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Massacres Are Never Moral

What I write here may seem so obvious that it shouldn’t need to be stated; however, an acquaintance on Facebook asked in his status update, “Where are all the moderate Christians denouncing the extremist Christian shooter in Norway?” As terror analysts, pundits, news anchors, bloggers, etc. ponder why suspect Anders Behring Breivik committed the heinous massacre in Oslo, Norway–especially given their focus on his identifying himself as a Christian and a conservative and his manifesto declaring “pre-emptive war on all cultural Marxist/multiculturalist elites of Western Europe”–I think it important to say a few things. First, those of us who are Christians (moral theologians or not) are heartbroken about the lives that were lost, and the victims and their families are in our prayers. Second, we should learn from the mistaken rush to blame mass violence on Islamic terrorists. As my esteemed colleague John Renard noted a few years ago in a brief but excellent piece (I strongly encourage you to read it) in the Journal of Religion, Conflict, and Peace, “Pervasive and persistent identification of terrorist ideologies and deeds almost exclusively with Islam ignores, or denies outright, the shocking global record of mass violence driven by clearly non-Islamic motivations.” Indeed, many such horrific acts are perpetrated, he writes, by “avowedly secularist” and other groups, including Christians. Related to this point, as William T. Cavanaugh in his The Myth of Religious Violence argues, “In the West,...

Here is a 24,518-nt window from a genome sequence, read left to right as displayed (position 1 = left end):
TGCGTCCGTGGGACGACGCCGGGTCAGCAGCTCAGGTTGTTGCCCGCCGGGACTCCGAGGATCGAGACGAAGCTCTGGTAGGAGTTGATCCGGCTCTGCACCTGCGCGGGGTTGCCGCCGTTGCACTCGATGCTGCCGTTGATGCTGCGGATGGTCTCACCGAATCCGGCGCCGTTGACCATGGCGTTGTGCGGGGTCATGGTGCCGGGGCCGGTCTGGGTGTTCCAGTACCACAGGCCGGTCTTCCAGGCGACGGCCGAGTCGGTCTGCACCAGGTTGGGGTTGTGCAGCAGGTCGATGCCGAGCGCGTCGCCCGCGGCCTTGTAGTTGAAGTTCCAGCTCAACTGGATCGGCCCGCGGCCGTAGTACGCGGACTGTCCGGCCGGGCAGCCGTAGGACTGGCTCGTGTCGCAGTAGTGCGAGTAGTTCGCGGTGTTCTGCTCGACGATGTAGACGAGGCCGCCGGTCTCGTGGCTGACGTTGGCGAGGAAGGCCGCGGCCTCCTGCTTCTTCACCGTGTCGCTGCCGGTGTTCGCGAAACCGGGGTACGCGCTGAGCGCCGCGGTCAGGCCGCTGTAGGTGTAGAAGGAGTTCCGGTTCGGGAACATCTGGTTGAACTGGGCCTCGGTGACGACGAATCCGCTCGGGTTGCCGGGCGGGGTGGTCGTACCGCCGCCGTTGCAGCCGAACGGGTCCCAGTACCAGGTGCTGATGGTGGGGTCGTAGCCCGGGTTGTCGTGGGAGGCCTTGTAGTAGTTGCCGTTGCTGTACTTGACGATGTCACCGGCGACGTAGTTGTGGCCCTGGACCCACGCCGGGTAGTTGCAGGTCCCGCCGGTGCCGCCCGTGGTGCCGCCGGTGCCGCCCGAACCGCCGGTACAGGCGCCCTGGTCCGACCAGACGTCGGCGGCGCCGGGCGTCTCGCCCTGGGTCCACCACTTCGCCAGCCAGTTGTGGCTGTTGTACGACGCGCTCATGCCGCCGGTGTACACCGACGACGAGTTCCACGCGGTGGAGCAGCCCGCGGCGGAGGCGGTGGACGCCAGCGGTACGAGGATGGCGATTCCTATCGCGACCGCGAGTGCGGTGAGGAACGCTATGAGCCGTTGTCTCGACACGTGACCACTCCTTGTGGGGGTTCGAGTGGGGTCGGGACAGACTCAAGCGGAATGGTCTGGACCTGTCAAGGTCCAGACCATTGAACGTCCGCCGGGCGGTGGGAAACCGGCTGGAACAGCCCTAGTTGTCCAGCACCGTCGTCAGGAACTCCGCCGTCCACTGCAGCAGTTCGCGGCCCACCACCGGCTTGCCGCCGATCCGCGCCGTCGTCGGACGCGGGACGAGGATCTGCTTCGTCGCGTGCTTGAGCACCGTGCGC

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Facing Reality & Exposing The Myth of the Radical Self-Sufficient Individual

Am I my sister’s keeper? Am I my brother’s keeper? I have always found it interesting that when that phrase appears in popular media, it almost always is used in the same way as Scripture – as a deflection for accepting responsibility. That is, the character saying “what am I my sister’s keeper?” places himself or herself in the place of Cain, who is of course attempting to avoid accepting responsibility for murdering his brother Abel.  The point of the Genesis story is quite clear – we are our brother/sister’s keeper. If we fast forward to 2011, the popular imagination continues to try and deflect responsibility and deny the simply FACT of the human community. In its current incarnation, we stand before God trying to deflect responsibility through the delusions of libertarianism and the philosophy of Ayn Rand. There have been a series of Christian blogs, newspapers and magazines that have taken on the insidious influence of Ayn Rand on the Paul Ryan budget and Tea Party platform. (For example: John Gehring at Catholics in Alliance for the Common Good, Faith in Public Life; and an old favorite – from 2008 – Dan Finn‘s “Libertarian Heresy: The Fundamentalism of Free-Market Theology” to name a few).  Paul Ryan and those who wish to uphold the “Catholic social teaching-cred” of his budget admit that Ayn Rand’s atheism is problematic and somehow...